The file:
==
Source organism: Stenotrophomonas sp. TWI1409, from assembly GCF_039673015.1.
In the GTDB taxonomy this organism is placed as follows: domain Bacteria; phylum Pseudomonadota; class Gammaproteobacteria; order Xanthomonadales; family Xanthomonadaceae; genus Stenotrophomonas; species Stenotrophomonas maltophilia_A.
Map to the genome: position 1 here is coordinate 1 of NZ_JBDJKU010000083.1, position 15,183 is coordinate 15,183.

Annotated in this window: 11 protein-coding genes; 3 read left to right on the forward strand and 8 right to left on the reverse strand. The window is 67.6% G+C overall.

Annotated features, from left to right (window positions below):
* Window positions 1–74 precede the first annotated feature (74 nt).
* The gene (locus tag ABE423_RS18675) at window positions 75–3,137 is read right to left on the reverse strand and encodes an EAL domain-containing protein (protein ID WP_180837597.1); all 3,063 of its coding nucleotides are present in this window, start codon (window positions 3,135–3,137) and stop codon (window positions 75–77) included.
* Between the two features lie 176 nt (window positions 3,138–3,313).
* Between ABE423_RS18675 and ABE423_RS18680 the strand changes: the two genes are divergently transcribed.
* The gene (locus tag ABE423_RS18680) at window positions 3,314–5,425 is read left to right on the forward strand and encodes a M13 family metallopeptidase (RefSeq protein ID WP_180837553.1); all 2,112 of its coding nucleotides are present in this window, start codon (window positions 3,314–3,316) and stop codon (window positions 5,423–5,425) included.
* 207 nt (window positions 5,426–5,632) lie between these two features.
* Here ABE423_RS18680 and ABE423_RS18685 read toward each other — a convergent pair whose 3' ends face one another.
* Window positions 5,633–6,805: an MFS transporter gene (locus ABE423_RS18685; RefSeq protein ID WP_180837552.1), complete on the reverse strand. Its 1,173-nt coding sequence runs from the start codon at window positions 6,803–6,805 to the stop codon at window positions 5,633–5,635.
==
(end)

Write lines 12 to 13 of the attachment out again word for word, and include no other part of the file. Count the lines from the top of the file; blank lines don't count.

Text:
* Here ABE423_RS18680 and ABE423_RS18685 read toward each other — a convergent pair whose 3' ends face one another.
* Window positions 5,633–6,805: an MFS transporter gene (locus ABE423_RS18685; RefSeq protein ID WP_180837552.1), complete on the reverse strand. Its 1,173-nt coding sequence runs from the start codon at window positions 6,803–6,805 to the stop codon at window positions 5,633–5,635.